9/30/19 Anna Ridler Tulips

Images from Anna Ridler’s digital tulip project are displayed in front of Honors Hall. The tulips grow based on the value of Bitcoin.

Imagine a conference 30 years from now discussing life and technology. Where would people be? What would they be talking about? Would robots be taking over the planet?

The Purdue 2050: Conference of the Future was organized by Purdue’s Discovery Park and created as if it was set in the future. Participants were able to listen to speakers and try different technologies in exhibits that would address future challenges.

The conference is part of the Ideas Festival, which is the highlight of Purdue’s Giant Leaps Sesquicentennial Campaign celebrating Purdue’s 150th anniversary. The events feature prominent speakers conversing about opportunities and issues that the world faces.

The event took place at Honors Hall, in the Honors College and Residences — North, on Thursday and Friday. The theme was creating a sustainable and technology-driven world that accepted new, innovative ideas.

The event featured interactive learning technologies like convolutional neural networks, an algorithm that analyzes visual imagery, which was used to study emotion recognition during the event.

Faces of participants who chose to sit in designated areas of the room were recorded, and their emotions were analyzed. Screenshots were displayed between sessions to show the collected data.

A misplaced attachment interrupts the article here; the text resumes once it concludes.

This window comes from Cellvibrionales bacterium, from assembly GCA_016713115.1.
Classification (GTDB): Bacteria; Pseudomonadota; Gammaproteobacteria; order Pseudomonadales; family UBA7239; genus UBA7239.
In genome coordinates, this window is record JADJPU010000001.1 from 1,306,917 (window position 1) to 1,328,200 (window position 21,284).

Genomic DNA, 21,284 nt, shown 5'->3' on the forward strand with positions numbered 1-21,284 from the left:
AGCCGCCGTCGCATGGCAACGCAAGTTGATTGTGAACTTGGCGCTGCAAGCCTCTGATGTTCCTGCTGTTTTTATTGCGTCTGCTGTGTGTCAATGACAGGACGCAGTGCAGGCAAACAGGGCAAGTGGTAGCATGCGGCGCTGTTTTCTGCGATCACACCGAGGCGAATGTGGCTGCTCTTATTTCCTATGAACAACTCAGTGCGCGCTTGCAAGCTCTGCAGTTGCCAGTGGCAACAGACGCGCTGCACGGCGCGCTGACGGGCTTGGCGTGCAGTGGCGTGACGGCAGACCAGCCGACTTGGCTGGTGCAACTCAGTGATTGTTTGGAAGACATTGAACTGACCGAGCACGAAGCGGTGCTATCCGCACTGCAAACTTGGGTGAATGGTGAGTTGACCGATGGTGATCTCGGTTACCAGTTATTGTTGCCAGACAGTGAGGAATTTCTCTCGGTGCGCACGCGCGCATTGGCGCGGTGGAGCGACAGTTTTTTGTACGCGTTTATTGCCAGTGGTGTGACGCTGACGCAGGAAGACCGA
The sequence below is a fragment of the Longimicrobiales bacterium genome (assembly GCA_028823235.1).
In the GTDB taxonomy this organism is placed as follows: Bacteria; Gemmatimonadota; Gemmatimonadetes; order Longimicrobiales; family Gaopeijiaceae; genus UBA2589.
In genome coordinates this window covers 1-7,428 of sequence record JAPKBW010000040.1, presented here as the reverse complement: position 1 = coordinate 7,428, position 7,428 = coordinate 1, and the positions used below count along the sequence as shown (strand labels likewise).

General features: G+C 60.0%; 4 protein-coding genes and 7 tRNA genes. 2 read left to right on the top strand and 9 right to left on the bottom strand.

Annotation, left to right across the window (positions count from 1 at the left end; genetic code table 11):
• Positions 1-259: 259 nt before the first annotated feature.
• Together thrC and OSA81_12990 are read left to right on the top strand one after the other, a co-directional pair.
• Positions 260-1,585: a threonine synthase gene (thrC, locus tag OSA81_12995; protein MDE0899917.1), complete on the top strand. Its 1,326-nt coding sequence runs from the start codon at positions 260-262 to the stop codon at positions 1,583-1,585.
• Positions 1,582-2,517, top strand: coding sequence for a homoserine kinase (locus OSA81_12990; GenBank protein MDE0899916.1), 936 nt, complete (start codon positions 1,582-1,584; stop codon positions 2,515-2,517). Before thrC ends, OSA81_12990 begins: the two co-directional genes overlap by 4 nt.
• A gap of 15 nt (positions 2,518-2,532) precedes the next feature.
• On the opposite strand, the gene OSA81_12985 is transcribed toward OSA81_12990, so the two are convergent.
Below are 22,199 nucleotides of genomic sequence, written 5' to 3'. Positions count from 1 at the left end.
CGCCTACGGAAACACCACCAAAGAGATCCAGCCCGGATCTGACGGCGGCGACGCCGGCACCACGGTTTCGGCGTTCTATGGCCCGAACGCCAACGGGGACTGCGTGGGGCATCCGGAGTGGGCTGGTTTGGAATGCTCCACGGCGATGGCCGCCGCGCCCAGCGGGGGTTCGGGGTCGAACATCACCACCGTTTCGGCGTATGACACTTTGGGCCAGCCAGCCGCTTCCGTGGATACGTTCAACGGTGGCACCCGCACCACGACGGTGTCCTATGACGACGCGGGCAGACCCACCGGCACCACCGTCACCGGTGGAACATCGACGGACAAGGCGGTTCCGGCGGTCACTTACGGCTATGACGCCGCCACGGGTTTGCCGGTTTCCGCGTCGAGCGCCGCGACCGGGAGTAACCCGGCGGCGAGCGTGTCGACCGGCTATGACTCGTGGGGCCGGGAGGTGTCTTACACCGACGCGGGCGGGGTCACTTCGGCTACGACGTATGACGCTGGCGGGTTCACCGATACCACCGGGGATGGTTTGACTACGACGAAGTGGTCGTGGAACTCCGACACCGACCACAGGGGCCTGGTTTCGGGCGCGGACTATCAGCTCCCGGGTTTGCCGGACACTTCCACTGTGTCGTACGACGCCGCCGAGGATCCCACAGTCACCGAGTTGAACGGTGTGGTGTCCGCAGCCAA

There were also other exhibits, such as a “Digital Borneo: Climb to the top of the Rainforest in Borneo.” Participants were immersed in the sounds of an ancient forest in Borneo, compiled by scientists at the Discovery Park Center for Global Soundscapes.

The use of technology was a large focus of the event. Artist and researcher Anna Ridler from London spoke about her self-generated data sets to create unique narratives. She displayed one of her pieces that featured tulips as a video mosaic.

But those weren’t just normal tulips. The tulips grow based on the rise and fall of Bitcoin values, Ridler said. Even though she works with artificial intelligence, she said, “It can copy and suggest, but ultimately, the piece of art starts and ends with me.” She also said she believes that AI is still very much driven by people and their opinions.

Speakers had a wide range of topics, and the audience was comprised of people from all different ages and backgrounds. Jan-Anders Mansson, a distinguished professor of engineering, played both roles during the conference.

“I think we had a selection of very good speakers, speakers with good history and by that also a good view of the future,” Mansson said, “So, it’s been a highlight for me to participate in this.”

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